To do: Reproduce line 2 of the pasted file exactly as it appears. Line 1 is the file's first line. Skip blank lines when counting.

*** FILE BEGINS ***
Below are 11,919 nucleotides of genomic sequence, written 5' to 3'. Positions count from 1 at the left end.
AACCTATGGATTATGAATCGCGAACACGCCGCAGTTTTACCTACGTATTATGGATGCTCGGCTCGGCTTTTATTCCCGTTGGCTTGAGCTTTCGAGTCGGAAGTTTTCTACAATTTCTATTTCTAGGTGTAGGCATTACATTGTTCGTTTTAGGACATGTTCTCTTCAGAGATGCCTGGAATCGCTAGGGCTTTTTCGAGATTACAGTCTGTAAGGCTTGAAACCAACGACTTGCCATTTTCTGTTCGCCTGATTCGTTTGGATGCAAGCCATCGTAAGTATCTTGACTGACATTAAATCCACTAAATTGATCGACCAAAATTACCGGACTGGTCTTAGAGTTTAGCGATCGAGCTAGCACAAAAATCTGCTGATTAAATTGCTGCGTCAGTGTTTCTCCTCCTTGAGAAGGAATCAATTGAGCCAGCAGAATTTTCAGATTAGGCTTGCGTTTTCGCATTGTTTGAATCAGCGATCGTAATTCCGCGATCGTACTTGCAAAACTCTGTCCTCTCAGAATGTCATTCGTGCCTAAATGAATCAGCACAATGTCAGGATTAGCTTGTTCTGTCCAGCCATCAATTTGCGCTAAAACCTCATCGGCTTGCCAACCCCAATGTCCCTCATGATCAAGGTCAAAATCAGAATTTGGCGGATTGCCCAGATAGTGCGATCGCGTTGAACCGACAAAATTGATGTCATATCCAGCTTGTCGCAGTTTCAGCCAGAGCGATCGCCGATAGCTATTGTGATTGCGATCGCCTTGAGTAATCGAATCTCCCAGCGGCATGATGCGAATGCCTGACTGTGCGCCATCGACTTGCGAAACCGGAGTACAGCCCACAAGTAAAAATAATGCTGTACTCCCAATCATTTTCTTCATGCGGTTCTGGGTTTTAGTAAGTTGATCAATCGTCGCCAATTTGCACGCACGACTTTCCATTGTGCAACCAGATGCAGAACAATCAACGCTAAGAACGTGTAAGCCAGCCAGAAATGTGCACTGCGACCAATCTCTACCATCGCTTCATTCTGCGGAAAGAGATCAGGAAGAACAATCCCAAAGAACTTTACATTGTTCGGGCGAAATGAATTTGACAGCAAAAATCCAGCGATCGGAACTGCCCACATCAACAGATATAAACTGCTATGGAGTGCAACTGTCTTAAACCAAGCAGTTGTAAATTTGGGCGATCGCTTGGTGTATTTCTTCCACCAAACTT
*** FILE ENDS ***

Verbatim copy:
AACCTATGGATTATGAATCGCGAACACGCCGCAGTTTTACCTACGTATTATGGATGCTCGGCTCGGCTTTTATTCCCGTTGGCTTGAGCTTTCGAGTCGGAAGTTTTCTACAATTTCTATTTCTAGGTGTAGGCATTACATTGTTCGTTTTAGGACATGTTCTCTTCAGAGATGCCTGGAATCGCTAGGGCTTTTTCGAGATTACAGTCTGTAAGGCTTGAAACCAACGACTTGCCATTTTCTGTTCGCCTGATTCGTTTGGATGCAAGCCATCGTAAGTATCTTGACTGACATTAAATCCACTAAATTGATCGACCAAAATTACCGGACTGGTCTTAGAGTTTAGCGATCGAGCTAGCACAAAAATCTGCTGATTAAATTGCTGCGTCAGTGTTTCTCCTCCTTGAGAAGGAATCAATTGAGCCAGCAGAATTTTCAGATTAGGCTTGCGTTTTCGCATTGTTTGAATCAGCGATCGTAATTCCGCGATCGTACTTGCAAAACTCTGTCCTCTCAGAATGTCATTCGTGCCTAAATGAATCAGCACAATGTCAGGATTAGCTTGTTCTGTCCAGCCATCAATTTGCGCTAAAACCTCATCGGCTTGCCAACCCCAATGTCCCTCATGATCAAGGTCAAAATCAGAATTTGGCGGATTGCCCAGATAGTGCGATCGCGTTGAACCGACAAAATTGATGTCATATCCAGCTTGTCGCAGTTTCAGCCAGAGCGATCGCCGATAGCTATTGTGATTGCGATCGCCTTGAGTAATCGAATCTCCCAGCGGCATGATGCGAATGCCTGACTGTGCGCCATCGACTTGCGAAACCGGAGTACAGCCCACAAGTAAAAATAATGCTGTACTCCCAATCATTTTCTTCATGCGGTTCTGGGTTTTAGTAAGTTGATCAATCGTCGCCAATTTGCACGCACGACTTTCCATTGTGCAACCAGATGCAGAACAATCAACGCTAAGAACGTGTAAGCCAGCCAGAAATGTGCACTGCGACCAATCTCTACCATCGCTTCATTCTGCGGAAAGAGATCAGGAAGAACAATCCCAAAGAACTTTACATTGTTCGGGCGAAATGAATTTGACAGCAAAAATCCAGCGATCGGAACTGCCCACATCAACAGATATAAACTGCTATGGAGTGCAACTGTCTTAAACCAAGCAGTTGTAAATTTGGGCGATCGCTTGGTGTATTTCTTCCACCAAACTT